Can Sanders use his money to somehow catapult himself past Warren in Iowa or New Hampshire? His viability as a potential nominee likely depends on it.

South Bend, Ind., Mayor Pete ButtigiegPeter (Pete) Paul ButtigiegDemocratic strategist: 'Medicare for All' exposes generational gap within party Yang expands campaign with senior hires for digital operations Biden: All-white debate not representative of party, but 'you can't dictate' nominee MORE (D)

Buttigieg’s appeal is plain: He is a very youthful, media-savvy messenger for the same kind of centrism espoused by Biden, who is almost 40 years his senior.

Is that enough? Probably not, unless Biden’s bid truly implodes.

Still, Buttigieg has been making progress in opinion polls, particularly in Iowa. A recent survey from Iowa State University put him in second place, behind Warren, with 20 percent support in the Hawkeye State.

A strong performance in the first state could propel Buttigieg into real contention. But he has struggled mightily to elicit any significant support from black voters. Unless that changes, it will likely be fatal to any hopes he has of becoming the nominee.

Sen. Kamala HarrisKamala Devi HarrisYang expands campaign with senior hires for digital operations Biden: All-white debate not representative of party, but 'you can't dictate' nominee Delaney to DNC: Open second debate stage for candidates who qualified for past events MORE (D-Calif.)

Harris has had a disappointing stretch of late. 

She briefly soared in the polls after mounting a vigorous assault on Biden on race-related issues in the first debates in Miami in late June. 

But she has slid since then and now appears to have been eclipsed by Buttigieg. She is running at around 5 percent in national polling averages, and is polling even lower than that in Iowa.

Getting voters to take a second look in such a crowded field is a challenge — and even more so for Harris, who has been dogged about questions as to her core beliefs and consistency throughout her campaign.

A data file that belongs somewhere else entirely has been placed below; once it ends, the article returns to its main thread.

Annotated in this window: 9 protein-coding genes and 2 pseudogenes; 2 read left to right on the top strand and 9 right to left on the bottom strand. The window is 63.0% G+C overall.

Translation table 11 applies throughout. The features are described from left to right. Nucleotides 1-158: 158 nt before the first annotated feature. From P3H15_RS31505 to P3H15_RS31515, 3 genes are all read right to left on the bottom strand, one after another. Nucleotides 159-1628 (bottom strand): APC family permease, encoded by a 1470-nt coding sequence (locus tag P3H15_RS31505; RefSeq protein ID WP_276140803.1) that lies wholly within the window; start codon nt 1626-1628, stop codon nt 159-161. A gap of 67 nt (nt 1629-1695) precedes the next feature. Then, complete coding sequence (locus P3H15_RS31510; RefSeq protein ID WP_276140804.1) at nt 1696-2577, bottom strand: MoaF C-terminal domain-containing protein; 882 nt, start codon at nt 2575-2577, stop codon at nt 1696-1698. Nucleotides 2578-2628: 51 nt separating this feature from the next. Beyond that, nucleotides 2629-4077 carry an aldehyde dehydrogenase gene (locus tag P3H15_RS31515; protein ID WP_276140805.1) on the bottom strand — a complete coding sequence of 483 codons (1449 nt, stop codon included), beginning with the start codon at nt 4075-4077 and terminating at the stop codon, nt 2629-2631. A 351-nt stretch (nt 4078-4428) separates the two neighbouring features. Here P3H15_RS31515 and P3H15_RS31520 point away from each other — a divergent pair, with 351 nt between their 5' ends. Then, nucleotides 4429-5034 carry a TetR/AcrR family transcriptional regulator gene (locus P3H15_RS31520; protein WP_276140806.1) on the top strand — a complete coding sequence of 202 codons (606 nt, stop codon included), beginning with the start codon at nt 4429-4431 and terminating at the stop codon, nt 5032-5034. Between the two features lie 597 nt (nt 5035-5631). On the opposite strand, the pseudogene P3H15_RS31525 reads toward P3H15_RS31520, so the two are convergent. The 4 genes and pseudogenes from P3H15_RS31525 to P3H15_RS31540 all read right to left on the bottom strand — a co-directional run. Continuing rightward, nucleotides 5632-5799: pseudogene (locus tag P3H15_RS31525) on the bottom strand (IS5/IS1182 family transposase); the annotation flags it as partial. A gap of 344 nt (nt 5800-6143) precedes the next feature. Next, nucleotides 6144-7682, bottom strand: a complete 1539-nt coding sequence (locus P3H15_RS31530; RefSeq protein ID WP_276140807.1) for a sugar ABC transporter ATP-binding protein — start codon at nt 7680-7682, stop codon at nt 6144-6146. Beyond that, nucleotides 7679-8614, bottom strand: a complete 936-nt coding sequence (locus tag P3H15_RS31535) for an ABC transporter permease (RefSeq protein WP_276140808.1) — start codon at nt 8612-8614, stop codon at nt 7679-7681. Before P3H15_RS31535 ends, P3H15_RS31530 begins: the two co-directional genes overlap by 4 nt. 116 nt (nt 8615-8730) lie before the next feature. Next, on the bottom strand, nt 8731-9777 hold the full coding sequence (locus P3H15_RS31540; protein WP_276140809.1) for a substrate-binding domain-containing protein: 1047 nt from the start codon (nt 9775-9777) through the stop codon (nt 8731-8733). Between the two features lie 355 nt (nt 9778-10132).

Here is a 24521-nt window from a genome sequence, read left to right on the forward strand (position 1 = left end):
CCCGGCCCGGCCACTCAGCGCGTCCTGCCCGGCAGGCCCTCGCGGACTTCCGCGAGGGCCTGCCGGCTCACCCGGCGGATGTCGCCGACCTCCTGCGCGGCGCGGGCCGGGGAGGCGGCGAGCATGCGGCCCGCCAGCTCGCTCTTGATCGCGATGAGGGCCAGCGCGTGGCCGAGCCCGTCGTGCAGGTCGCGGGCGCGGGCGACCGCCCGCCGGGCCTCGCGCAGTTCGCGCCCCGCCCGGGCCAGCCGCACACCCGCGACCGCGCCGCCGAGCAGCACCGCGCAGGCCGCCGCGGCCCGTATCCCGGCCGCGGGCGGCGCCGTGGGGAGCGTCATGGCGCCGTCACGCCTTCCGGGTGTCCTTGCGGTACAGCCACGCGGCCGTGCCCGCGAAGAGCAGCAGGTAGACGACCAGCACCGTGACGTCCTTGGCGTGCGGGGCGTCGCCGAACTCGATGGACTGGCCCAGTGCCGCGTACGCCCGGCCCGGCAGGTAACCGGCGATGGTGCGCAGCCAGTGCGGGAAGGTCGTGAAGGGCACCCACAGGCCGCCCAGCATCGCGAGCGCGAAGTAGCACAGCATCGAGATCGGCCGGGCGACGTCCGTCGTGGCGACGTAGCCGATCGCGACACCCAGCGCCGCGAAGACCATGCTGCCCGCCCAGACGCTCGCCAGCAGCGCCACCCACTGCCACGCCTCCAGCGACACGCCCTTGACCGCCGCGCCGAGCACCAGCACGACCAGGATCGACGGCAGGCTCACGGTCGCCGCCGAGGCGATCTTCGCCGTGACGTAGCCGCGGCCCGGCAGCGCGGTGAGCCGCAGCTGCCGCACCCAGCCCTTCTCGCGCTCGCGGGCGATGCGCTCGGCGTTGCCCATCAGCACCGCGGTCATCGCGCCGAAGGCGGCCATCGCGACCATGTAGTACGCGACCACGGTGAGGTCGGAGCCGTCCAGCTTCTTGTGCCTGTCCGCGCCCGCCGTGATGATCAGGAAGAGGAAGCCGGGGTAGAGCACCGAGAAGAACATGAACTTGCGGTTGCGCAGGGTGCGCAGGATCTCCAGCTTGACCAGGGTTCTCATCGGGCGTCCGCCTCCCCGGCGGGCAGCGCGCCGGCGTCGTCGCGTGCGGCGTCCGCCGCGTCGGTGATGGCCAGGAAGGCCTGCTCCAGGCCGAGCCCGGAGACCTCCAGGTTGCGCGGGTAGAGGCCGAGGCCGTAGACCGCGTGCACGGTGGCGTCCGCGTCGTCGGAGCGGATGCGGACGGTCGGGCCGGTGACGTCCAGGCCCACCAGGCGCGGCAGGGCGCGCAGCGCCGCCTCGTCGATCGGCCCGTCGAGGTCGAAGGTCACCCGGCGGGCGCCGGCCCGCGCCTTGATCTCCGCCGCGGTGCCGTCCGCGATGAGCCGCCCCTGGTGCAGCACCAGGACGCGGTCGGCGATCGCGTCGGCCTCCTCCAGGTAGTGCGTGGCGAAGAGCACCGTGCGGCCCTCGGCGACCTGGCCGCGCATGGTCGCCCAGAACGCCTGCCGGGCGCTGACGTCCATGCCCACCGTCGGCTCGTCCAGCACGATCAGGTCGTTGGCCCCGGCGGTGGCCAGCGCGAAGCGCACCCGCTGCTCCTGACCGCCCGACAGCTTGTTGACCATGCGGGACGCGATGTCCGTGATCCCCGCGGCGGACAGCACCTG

She can shine in debates, however, and will likely need to score big in the two remaining clashes this year if she hopes to vault back into real contention.

Sens. Cory BookerCory Anthony BookerBloomberg apologizes after critics say his calling Booker 'well spoken' was racist Biden: All-white debate not representative of party, but 'you can't dictate' nominee Booker unveils legislation for federal bill to ban discrimination against natural hair MORE (D-N.J.) and Amy KlobucharAmy Jean KlobucharBiden: All-white debate not representative of party, but 'you can't dictate' nominee Delaney to DNC: Open second debate stage for candidates who qualified for past events There's a lot to like about the Senate privacy bill, if it's not watered down MORE (D-Minn.)

Booker and Klobuchar are significant names on the national stage, but both have struggled to get traction in this race.

Hypothetically, they could have some massive debate moment, or Biden’s bid could fall apart, creating more room in the center-left lane in which they both run.

Short of that, though, they seem doomed to also-ran status.

Other candidates: Sen. Michael BennetMichael Farrand BennetBloomberg on 2020 rivals blasting him for using his own money: 'They had a chance to go out and make a lot of money' Senators want FERC to protect critical infrastructure from Huawei threats Krystal Ball: What Harris's exit means for the other 2020 candidates MORE (D-Colo.), Montana Gov. Steve BullockSteve BullockThe Hill's Campaign Report: Democrats worry about diversity on next debate stage The Hill's Morning Report — Pelosi makes it official: Trump will be impeached Steve Bullock exits: Will conservative Democrats follow? MORE (D), former Housing and Urban Development Secretary Julián Castro (D), former Rep. John DelaneyJohn Kevin DelaneyDelaney to DNC: Open second debate stage for candidates who qualified for past events Krystal Ball: What Harris's exit means for the other 2020 candidates 2020 Democrats thank Harris for friendship, candidacy after senator drops out MORE (D-Md.), Rep. Tulsi GabbardTulsi GabbardBiden: All-white debate not representative of party, but 'you can't dictate' nominee Delaney to DNC: Open second debate stage for candidates who qualified for past events The Hill's Campaign Report: Democrats worry about diversity on next debate stage MORE (D-Hawaii), Miramar, Fla., Mayor Wayne MessamWayne Martin MessamWayne Messam suspends Democratic presidential campaign 2020 primary debate guide: Everything you need to know ahead of the November forum The Memo: What the leading 2020 Dems need to do MORE (D), former Rep. Beto O’Rourke (D-Texas), former Rep. Joe Sestak (D-Pa.), businessman Tom SteyerThomas (Tom) Fahr SteyerBiden: All-white debate not representative of party, but 'you can't dictate' nominee Delaney to DNC: Open second debate stage for candidates who qualified for past events The Hill's Campaign Report: Democrats worry about diversity on next debate stage MORE, author Marianne WilliamsonMarianne WilliamsonDemocrats take in lobbying industry cash despite pledges Chicago suburb to use recreational marijuana sales tax to fund reparations program: report The Hill's 12:30 Report — Presented by Johnson & Johnson — Witness dismisses 'fictional' GOP claims of Ukraine meddling MORE, businessman Andrew YangAndrew YangYang expands campaign with senior hires for digital operations Biden: All-white debate not representative of party, but 'you can't dictate' nominee Delaney to DNC: Open second debate stage for candidates who qualified for past events MORE.